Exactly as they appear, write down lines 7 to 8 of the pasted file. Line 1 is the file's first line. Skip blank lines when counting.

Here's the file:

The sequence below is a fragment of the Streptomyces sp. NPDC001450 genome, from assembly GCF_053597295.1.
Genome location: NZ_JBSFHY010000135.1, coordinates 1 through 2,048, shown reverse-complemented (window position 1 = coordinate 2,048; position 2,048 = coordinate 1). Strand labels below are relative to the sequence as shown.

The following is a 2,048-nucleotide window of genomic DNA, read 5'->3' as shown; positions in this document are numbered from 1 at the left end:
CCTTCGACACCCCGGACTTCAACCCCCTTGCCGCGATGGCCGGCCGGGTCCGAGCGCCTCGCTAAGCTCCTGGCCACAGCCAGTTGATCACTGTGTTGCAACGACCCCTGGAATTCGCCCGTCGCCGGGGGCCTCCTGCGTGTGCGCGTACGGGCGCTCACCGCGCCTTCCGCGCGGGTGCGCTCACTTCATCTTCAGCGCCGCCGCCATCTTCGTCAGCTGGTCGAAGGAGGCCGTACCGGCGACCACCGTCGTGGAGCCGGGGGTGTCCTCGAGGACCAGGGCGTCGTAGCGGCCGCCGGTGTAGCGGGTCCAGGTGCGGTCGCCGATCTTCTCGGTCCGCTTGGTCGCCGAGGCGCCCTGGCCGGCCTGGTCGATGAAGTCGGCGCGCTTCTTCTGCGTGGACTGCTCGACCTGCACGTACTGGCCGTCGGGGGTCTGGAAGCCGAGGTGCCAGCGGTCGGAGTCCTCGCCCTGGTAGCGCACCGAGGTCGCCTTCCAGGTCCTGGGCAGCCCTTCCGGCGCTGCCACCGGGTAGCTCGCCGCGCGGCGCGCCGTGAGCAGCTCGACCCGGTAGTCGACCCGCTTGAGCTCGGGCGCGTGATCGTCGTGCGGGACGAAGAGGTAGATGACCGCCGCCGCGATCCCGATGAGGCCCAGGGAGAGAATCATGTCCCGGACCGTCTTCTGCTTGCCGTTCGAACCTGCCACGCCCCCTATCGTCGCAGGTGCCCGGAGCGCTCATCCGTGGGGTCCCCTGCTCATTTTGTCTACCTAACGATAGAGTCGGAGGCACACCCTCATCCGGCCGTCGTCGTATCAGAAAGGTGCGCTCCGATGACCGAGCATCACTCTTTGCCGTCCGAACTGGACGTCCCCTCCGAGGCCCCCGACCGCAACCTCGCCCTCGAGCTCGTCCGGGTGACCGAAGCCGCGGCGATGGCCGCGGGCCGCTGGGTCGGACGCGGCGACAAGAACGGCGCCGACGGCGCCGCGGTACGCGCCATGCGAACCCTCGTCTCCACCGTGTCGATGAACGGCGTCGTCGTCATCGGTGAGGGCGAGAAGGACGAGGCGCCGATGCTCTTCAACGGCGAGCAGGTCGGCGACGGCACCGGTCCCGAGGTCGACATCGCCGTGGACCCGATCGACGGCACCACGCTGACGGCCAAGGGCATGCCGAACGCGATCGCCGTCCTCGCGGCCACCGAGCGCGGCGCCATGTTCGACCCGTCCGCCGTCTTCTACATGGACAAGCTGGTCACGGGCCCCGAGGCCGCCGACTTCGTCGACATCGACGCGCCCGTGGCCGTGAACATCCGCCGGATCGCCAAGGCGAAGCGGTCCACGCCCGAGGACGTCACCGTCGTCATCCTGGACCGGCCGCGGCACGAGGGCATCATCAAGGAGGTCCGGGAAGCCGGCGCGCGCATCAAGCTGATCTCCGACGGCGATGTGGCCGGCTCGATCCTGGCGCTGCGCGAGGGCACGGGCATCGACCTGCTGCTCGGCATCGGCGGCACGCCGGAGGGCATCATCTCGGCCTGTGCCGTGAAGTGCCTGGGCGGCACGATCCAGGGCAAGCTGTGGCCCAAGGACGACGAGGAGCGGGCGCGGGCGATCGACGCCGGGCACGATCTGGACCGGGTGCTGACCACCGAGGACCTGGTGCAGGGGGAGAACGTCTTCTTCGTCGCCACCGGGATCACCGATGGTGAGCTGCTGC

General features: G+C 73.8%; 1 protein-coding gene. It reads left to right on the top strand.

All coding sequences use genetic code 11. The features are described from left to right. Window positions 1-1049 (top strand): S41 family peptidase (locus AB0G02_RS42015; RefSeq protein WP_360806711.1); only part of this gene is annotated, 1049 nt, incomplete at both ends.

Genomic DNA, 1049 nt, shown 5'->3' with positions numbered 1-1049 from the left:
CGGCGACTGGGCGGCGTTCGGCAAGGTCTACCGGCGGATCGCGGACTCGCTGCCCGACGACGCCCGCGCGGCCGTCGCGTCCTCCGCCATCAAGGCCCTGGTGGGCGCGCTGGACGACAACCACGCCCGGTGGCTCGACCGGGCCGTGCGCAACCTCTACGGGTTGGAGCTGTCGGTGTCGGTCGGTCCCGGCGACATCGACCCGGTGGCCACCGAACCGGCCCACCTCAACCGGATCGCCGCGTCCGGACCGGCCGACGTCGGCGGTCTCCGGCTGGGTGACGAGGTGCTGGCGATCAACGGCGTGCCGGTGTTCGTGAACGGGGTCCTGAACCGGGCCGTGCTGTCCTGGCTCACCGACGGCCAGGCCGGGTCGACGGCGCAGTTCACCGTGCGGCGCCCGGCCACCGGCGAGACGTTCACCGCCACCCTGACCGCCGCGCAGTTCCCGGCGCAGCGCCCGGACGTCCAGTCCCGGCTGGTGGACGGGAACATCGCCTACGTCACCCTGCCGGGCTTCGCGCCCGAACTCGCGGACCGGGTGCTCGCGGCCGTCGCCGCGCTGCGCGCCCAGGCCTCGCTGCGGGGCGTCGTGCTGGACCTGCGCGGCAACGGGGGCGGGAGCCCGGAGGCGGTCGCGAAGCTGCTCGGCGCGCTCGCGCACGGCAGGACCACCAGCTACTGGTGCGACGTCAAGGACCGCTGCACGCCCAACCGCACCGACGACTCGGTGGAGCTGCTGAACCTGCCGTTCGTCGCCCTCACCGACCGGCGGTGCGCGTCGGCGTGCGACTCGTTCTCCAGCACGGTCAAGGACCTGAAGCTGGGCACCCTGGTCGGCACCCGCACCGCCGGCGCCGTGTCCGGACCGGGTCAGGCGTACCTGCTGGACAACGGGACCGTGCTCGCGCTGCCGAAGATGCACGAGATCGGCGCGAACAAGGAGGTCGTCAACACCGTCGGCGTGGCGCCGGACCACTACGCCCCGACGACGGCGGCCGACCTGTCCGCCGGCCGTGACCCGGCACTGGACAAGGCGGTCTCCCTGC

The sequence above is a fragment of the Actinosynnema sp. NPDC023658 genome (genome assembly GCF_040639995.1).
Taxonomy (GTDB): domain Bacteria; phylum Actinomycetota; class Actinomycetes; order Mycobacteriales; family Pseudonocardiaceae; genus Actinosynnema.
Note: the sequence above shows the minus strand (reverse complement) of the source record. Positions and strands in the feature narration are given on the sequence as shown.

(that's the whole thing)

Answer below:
Genomic DNA, 1049 nt, shown 5'->3' with positions numbered 1-1049 from the left:
CGGCGACTGGGCGGCGTTCGGCAAGGTCTACCGGCGGATCGCGGACTCGCTGCCCGACGACGCCCGCGCGGCCGTCGCGTCCTCCGCCATCAAGGCCCTGGTGGGCGCGCTGGACGACAACCACGCCCGGTGGCTCGACCGGGCCGTGCGCAACCTCTACGGGTTGGAGCTGTCGGTGTCGGTCGGTCCCGGCGACATCGACCCGGTGGCCACCGAACCGGCCCACCTCAACCGGATCGCCGCGTCCGGACCGGCCGACGTCGGCGGTCTCCGGCTGGGTGACGAGGTGCTGGCGATCAACGGCGTGCCGGTGTTCGTGAACGGGGTCCTGAACCGGGCCGTGCTGTCCTGGCTCACCGACGGCCAGGCCGGGTCGACGGCGCAGTTCACCGTGCGGCGCCCGGCCACCGGCGAGACGTTCACCGCCACCCTGACCGCCGCGCAGTTCCCGGCGCAGCGCCCGGACGTCCAGTCCCGGCTGGTGGACGGGAACATCGCCTACGTCACCCTGCCGGGCTTCGCGCCCGAACTCGCGGACCGGGTGCTCGCGGCCGTCGCCGCGCTGCGCGCCCAGGCCTCGCTGCGGGGCGTCGTGCTGGACCTGCGCGGCAACGGGGGCGGGAGCCCGGAGGCGGTCGCGAAGCTGCTCGGCGCGCTCGCGCACGGCAGGACCACCAGCTACTGGTGCGACGTCAAGGACCGCTGCACGCCCAACCGCACCGACGACTCGGTGGAGCTGCTGAACCTGCCGTTCGTCGCCCTCACCGACCGGCGGTGCGCGTCGGCGTGCGACTCGTTCTCCAGCACGGTCAAGGACCTGAAGCTGGGCACCCTGGTCGGCACCCGCACCGCCGGCGCCGTGTCCGGACCGGGTCAGGCGTACCTGCTGGACAACGGGACCGTGCTCGCGCTGCCGAAGATGCACGAGATCGGCGCGAACAAGGAGGTCGTCAACACCGTCGGCGTGGCGCCGGACCACTACGCCCCGACGACGGCGGCCGACCTGTCCGCCGGCCGTGACCCGGCACTGGACAAGGCGGTCTCCCTGC